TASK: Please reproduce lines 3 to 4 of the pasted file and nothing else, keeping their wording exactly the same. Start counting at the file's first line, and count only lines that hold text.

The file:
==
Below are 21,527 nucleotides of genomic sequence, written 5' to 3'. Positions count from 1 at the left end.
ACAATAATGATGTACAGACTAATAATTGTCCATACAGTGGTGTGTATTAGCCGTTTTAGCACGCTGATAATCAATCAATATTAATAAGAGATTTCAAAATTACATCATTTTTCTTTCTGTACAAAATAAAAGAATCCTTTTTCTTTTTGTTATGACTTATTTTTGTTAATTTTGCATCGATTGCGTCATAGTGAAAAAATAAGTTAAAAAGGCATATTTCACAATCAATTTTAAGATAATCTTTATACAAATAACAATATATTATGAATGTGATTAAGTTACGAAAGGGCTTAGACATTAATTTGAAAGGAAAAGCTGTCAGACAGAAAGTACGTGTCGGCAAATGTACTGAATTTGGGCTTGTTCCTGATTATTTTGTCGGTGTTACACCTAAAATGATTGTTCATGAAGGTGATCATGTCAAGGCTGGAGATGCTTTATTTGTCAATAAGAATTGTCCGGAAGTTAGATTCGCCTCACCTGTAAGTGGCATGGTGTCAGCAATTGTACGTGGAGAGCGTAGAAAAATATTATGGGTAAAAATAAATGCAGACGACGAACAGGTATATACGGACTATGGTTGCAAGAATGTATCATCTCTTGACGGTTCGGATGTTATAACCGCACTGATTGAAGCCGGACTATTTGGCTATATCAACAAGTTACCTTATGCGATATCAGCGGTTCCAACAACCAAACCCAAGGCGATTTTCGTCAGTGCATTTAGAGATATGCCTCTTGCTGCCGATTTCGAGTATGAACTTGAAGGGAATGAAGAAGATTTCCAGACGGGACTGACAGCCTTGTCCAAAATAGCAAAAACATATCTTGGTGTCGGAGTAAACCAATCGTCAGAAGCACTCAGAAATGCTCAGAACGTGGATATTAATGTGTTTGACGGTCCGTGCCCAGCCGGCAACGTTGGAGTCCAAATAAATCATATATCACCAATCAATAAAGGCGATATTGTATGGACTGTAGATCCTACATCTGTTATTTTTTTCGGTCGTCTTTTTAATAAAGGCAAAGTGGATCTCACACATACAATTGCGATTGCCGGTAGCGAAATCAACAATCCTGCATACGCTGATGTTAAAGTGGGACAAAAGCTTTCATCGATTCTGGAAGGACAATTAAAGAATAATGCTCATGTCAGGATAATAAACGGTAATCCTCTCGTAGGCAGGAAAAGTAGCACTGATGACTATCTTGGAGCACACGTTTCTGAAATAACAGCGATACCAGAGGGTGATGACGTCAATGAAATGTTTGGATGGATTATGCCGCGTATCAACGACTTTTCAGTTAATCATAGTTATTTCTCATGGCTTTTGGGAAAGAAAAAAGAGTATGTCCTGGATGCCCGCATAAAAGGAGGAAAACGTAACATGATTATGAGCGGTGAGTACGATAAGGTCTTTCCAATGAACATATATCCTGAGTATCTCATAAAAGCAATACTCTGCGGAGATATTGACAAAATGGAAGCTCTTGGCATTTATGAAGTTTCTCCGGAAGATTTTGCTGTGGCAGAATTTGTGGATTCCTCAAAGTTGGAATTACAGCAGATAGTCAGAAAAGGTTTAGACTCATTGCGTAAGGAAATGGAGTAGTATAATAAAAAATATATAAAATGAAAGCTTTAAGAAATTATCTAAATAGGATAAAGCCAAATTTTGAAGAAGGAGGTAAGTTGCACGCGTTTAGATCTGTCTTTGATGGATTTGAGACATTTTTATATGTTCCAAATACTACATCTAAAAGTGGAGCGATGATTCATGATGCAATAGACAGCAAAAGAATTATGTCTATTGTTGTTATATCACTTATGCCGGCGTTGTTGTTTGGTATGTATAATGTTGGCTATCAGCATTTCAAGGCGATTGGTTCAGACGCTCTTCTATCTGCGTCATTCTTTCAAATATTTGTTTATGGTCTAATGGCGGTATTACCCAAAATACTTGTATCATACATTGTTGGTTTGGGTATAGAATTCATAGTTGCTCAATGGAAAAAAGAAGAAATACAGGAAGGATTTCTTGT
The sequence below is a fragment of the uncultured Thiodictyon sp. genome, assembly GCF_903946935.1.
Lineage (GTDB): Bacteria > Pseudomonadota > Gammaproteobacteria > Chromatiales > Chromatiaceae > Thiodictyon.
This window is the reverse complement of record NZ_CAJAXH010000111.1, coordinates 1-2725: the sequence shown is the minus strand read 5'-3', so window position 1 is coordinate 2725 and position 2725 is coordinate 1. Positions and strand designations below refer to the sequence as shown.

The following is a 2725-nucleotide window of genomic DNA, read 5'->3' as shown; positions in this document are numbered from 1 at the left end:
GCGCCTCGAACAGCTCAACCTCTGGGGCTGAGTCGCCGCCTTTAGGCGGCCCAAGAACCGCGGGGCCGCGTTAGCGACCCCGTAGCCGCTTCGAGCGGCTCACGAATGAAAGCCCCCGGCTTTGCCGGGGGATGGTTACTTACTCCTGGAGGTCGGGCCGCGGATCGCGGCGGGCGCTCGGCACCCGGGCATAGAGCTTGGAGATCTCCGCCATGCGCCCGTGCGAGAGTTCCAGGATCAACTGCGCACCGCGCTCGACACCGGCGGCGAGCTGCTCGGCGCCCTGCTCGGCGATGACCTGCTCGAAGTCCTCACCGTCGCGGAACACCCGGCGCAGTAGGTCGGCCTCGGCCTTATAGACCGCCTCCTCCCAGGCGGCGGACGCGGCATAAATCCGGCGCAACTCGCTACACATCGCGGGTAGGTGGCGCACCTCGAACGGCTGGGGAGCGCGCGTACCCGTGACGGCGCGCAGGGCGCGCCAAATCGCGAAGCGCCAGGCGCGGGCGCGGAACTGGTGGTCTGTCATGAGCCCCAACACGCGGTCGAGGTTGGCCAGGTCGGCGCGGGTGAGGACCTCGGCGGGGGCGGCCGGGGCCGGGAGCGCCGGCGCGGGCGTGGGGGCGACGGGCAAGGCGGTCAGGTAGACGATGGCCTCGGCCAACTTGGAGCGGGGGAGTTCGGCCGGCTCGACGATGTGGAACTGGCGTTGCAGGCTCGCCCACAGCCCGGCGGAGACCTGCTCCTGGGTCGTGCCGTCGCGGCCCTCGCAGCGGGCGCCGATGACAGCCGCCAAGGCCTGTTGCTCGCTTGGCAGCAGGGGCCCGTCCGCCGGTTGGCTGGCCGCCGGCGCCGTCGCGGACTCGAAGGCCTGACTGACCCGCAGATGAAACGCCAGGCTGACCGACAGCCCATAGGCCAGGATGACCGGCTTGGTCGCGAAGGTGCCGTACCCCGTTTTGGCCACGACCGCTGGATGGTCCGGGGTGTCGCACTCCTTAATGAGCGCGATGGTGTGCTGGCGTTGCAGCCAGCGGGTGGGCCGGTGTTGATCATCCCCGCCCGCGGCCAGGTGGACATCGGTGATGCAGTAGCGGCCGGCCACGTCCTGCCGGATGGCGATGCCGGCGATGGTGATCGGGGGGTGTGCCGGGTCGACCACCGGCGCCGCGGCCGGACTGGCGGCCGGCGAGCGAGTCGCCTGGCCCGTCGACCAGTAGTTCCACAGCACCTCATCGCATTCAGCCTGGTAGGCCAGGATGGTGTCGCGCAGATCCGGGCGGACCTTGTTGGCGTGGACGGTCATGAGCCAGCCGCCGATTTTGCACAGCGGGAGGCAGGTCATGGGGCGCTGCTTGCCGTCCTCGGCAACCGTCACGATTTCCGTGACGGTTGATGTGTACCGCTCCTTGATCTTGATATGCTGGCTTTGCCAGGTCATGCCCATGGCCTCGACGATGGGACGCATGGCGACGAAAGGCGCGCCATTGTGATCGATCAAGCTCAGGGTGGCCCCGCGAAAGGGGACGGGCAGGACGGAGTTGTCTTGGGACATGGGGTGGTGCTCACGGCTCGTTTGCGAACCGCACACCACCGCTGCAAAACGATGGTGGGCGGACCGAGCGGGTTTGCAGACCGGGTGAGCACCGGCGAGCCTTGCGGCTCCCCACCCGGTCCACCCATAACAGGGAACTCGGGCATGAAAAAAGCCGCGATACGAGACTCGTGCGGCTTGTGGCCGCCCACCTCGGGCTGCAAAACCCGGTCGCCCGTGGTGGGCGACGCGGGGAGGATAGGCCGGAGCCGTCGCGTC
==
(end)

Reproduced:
The sequence below is a fragment of the uncultured Thiodictyon sp. genome, assembly GCF_903946935.1.
Lineage (GTDB): Bacteria > Pseudomonadota > Gammaproteobacteria > Chromatiales > Chromatiaceae > Thiodictyon.